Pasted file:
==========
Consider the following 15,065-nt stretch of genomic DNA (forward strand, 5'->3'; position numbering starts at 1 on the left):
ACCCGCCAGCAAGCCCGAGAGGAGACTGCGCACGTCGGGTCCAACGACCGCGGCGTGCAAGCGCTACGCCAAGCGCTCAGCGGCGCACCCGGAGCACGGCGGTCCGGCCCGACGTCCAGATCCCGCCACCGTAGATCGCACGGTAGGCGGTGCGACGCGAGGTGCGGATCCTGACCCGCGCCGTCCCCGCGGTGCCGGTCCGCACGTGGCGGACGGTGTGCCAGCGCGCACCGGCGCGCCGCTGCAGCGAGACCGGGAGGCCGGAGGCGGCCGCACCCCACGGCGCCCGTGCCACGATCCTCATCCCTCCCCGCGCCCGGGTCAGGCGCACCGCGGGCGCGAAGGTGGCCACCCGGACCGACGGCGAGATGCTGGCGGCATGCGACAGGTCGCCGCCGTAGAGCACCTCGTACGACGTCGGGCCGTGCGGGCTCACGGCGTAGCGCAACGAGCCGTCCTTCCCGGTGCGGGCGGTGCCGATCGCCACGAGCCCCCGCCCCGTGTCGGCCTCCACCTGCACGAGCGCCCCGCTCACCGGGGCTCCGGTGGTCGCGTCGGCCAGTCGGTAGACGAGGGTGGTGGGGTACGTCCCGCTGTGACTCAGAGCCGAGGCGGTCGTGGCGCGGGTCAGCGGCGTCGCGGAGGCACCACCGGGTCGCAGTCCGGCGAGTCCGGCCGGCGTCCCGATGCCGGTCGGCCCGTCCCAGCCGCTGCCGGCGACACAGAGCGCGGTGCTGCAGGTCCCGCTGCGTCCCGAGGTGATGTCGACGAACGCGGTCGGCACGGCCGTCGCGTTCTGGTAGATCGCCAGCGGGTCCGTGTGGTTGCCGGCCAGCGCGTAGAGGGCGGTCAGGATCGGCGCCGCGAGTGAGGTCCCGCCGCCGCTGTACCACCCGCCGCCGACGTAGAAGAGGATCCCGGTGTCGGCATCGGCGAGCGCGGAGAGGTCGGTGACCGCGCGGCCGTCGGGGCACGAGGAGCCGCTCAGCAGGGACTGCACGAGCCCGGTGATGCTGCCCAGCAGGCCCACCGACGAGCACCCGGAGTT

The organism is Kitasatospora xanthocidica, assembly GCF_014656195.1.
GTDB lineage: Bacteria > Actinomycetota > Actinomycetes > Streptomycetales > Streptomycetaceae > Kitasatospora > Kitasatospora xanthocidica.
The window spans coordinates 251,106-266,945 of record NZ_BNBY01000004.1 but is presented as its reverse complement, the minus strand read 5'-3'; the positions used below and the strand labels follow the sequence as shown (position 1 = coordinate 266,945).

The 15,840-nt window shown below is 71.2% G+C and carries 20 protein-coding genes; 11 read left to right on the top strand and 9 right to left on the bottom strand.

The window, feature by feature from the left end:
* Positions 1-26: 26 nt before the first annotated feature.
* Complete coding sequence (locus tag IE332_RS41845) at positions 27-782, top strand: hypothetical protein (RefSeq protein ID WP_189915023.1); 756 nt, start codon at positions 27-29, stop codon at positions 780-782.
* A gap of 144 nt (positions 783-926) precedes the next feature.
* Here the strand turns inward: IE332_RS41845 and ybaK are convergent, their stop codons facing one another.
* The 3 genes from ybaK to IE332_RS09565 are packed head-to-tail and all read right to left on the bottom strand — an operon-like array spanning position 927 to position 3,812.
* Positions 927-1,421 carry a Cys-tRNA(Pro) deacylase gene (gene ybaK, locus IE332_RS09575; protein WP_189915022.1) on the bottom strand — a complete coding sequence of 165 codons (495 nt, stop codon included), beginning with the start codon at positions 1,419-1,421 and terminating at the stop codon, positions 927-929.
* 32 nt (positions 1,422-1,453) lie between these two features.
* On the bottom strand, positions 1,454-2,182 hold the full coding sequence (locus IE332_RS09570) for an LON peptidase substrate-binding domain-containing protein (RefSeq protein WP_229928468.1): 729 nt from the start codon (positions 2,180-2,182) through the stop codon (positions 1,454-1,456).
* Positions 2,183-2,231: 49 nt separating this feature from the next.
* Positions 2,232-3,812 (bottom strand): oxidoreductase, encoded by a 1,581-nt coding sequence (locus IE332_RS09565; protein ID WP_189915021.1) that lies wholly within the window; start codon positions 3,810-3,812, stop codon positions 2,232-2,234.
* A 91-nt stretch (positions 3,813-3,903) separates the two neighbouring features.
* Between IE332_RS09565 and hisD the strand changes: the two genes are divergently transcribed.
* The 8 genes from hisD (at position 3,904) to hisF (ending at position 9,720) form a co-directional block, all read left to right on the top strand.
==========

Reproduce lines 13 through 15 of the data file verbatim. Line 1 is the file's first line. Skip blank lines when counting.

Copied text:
* Positions 927-1,421 carry a Cys-tRNA(Pro) deacylase gene (gene ybaK, locus IE332_RS09575; protein WP_189915022.1) on the bottom strand — a complete coding sequence of 165 codons (495 nt, stop codon included), beginning with the start codon at positions 1,419-1,421 and terminating at the stop codon, positions 927-929.
* 32 nt (positions 1,422-1,453) lie between these two features.
* On the bottom strand, positions 1,454-2,182 hold the full coding sequence (locus IE332_RS09570) for an LON peptidase substrate-binding domain-containing protein (RefSeq protein WP_229928468.1): 729 nt from the start codon (positions 2,180-2,182) through the stop codon (positions 1,454-1,456).